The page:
Carl Banks, Apr 14, 2004
    #13
  14. Ivan Voras

    Simon Burton Guest

    On Tue, 13 Apr 2004 19:10:48 +0200, Ivan Voras wrote:

    > I've read articles about it but I'm not sure I've got everything right.
    > Here are some statements about the subject that I'm not 100% sure about:
    >
    > - when interpreter (cpython) is compiled with pthreads, python programs
    > can make use of multiple processors (other statements below are for
    > cpython+pthreads environment)?


    Not really.

    > - the GIL is only placed on global variables (and makes access to global
    > variables essentially serialized)? (--> if I don't use global variables,
    > I'm free from GIL?)


    No. By "Global" we mean "everything".

    Simon.
    Simon Burton, Apr 14, 2004
    #14
  15. Ivan Voras

    Ivan Voras Guest

    Carl Banks wrote:

    >>Usually even then. Most applications with a really serious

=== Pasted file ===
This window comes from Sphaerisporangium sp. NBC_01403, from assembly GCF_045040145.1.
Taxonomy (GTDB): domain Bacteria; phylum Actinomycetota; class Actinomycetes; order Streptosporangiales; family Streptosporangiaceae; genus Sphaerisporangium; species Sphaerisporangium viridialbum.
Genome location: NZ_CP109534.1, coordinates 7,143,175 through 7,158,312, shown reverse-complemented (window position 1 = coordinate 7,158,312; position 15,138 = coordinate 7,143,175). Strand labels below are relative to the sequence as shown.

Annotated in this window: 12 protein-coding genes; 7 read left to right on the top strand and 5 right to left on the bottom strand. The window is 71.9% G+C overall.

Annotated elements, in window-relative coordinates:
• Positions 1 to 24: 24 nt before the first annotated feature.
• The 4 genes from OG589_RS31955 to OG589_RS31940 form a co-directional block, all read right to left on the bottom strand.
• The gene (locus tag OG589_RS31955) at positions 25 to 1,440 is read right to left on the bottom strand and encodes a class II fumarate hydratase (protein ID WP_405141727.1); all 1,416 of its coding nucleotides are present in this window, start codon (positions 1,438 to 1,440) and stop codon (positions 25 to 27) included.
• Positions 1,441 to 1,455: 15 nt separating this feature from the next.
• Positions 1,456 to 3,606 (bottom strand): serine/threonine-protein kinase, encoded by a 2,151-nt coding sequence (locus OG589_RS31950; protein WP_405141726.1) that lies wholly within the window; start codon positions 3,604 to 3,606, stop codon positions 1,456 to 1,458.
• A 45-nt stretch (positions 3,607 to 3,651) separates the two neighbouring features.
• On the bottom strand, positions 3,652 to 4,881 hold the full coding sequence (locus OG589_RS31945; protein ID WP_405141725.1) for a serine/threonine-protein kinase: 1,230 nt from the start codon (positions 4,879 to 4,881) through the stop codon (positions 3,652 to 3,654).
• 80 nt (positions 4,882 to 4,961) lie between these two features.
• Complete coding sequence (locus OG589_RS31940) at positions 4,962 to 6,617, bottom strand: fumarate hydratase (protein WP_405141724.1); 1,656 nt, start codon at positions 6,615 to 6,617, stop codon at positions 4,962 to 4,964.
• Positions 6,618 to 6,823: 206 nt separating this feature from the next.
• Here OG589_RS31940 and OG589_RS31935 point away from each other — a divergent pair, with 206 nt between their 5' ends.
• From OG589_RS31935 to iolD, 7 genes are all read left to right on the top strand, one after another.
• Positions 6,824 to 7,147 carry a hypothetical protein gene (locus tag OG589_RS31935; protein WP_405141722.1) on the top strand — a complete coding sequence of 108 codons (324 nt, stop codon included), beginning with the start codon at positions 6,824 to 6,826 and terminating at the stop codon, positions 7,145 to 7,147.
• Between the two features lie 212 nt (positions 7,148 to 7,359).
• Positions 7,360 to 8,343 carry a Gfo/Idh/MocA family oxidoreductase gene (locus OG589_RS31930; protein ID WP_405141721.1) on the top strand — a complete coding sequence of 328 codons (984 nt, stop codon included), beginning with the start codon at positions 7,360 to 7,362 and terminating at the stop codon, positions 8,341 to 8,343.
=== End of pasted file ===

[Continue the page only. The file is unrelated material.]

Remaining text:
>>computational load

    >
    > You don't know if his application has a serious computational load.


    Depends on what you mean by computing - in my case it's not bare number
    crunching but the stuff python is good at and convenient to use, mostly
    string manipulation.


    > I highly disagree. It's reasonable to want a multi-threaded, pure
    > Python program to run faster with multiple processors, and without
    > having to rewrite the thing in C. The GIL limits the ability of pure
    > Python to take advantage of SMP, and that's a definite flaw in Python.


    I agree :)
    But now, looking at some other scripting languages, I don't see any that
    claim to be able to do what we're discussing here. Does anybody know of a
    scripting language good at "string crunching" that can exploit SMP with
    threading?

    ObNote: forking is another way, but very inconvenient...
    Ivan Voras, Apr 14, 2004
    #15
  16. Ivan Voras

    Donn Cave Guest

    In article <lI4fc.12338$B%>,
    Carl Banks <> wrote:
    > Donn Cave wrote:
    > > Quoth Ivan Voras <ivoras@__geri.cc.fer.hr>:
    > > | Donn Cave wrote:
    > > |